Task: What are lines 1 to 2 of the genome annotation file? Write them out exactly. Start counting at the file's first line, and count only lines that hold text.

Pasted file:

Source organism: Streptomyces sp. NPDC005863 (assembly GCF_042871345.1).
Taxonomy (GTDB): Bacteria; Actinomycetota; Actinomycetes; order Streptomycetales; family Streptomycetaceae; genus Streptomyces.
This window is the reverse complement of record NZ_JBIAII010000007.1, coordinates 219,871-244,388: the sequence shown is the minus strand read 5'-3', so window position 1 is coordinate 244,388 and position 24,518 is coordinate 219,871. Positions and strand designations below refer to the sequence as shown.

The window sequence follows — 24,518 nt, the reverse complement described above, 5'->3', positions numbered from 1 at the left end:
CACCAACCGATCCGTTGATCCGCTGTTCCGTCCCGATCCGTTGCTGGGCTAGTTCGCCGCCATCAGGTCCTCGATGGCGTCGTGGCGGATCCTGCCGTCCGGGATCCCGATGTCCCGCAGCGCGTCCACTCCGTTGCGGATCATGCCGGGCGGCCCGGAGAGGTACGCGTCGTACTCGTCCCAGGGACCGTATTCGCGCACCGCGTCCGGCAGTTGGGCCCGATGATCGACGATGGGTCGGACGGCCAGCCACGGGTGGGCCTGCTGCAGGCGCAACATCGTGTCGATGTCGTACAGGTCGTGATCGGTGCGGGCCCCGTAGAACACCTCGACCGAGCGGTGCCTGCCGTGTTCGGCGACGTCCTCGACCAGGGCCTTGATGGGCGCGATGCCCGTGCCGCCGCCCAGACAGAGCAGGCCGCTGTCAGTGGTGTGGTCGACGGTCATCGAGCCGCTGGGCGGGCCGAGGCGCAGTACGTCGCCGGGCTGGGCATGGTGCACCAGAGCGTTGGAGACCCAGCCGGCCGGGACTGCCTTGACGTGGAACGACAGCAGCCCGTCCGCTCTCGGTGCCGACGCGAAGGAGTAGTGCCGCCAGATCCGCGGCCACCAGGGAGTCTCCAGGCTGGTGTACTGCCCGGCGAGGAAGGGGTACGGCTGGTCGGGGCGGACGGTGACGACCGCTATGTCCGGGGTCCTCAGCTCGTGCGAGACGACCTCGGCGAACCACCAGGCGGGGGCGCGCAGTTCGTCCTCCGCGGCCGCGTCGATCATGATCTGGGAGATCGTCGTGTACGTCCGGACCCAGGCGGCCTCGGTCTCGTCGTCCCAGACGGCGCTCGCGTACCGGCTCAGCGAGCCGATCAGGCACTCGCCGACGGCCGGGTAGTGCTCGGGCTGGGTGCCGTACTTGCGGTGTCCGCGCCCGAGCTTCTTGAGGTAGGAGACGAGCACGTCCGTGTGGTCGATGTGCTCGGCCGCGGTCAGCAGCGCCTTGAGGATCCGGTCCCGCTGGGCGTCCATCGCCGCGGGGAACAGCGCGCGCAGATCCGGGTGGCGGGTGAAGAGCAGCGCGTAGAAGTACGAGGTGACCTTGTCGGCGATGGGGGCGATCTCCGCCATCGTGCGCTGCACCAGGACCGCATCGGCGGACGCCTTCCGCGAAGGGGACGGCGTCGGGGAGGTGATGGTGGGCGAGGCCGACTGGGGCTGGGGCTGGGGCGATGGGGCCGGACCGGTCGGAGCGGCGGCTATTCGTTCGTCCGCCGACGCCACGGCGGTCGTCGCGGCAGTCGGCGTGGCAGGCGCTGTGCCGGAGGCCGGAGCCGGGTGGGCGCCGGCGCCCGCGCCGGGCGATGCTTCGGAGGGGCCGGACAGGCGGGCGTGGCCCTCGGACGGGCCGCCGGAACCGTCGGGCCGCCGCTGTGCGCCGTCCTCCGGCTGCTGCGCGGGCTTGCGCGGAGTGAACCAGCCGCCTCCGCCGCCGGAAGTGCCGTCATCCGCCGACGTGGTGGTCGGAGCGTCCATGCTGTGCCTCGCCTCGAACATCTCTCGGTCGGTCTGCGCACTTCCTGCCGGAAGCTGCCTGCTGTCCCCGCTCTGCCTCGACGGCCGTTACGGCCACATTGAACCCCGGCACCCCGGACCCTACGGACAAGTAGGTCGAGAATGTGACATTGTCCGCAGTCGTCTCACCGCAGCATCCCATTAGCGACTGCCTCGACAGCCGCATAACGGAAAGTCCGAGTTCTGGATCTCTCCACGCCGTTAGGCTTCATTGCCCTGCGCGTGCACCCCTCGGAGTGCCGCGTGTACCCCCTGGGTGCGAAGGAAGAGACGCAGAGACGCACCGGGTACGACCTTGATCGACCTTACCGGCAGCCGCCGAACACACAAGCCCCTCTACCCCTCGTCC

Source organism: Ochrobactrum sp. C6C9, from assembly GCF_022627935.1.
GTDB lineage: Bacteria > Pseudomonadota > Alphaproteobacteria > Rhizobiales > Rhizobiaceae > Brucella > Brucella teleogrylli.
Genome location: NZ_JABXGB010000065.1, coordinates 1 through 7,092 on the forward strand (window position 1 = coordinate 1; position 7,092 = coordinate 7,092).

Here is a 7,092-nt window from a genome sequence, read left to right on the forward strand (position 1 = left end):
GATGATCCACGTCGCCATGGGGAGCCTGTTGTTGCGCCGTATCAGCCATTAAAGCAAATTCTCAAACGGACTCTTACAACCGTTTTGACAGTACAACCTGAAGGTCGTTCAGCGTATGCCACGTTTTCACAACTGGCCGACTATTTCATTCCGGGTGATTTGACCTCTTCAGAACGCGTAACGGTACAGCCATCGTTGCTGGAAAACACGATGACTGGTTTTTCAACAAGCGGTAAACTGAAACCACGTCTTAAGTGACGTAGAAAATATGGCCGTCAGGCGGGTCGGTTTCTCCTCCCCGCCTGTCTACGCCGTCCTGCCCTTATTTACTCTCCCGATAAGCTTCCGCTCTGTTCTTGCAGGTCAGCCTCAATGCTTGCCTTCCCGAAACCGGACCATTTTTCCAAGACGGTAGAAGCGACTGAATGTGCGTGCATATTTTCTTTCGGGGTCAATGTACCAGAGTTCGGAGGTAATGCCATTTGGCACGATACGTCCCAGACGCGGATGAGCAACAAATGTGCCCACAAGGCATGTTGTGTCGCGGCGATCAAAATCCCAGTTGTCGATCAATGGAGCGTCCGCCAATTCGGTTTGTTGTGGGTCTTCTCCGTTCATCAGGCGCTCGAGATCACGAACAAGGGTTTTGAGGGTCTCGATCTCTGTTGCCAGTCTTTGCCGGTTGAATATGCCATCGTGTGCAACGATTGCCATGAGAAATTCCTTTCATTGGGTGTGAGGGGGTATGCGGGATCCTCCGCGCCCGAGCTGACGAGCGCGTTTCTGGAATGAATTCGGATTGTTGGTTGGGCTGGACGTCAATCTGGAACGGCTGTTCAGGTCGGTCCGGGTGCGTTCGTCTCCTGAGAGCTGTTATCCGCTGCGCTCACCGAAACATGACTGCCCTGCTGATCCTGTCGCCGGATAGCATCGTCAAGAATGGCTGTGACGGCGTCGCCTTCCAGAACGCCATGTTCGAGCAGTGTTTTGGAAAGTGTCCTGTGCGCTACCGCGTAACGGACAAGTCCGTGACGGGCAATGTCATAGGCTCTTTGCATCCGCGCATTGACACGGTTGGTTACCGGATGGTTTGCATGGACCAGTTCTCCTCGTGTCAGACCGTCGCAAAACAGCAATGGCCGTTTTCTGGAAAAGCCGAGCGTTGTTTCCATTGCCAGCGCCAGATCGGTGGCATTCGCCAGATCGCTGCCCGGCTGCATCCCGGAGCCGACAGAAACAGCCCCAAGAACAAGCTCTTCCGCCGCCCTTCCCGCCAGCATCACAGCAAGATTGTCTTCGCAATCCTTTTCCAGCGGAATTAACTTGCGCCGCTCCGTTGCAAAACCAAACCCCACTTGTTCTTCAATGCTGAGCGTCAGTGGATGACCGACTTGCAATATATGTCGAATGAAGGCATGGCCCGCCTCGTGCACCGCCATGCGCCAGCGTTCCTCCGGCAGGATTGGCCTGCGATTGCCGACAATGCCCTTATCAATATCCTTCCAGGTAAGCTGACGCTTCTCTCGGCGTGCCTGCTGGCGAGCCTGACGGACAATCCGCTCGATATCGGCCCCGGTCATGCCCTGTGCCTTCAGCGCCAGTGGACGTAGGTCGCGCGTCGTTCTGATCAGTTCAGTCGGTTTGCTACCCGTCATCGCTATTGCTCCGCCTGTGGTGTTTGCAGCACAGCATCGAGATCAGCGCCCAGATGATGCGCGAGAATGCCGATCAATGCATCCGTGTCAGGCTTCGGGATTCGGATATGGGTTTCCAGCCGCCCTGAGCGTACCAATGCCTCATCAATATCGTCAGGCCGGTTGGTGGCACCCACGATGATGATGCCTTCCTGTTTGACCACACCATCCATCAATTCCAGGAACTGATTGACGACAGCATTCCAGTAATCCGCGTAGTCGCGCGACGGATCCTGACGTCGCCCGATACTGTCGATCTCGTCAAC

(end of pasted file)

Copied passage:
Source organism: Streptomyces sp. NPDC005863 (assembly GCF_042871345.1).
Taxonomy (GTDB): Bacteria; Actinomycetota; Actinomycetes; order Streptomycetales; family Streptomycetaceae; genus Streptomyces.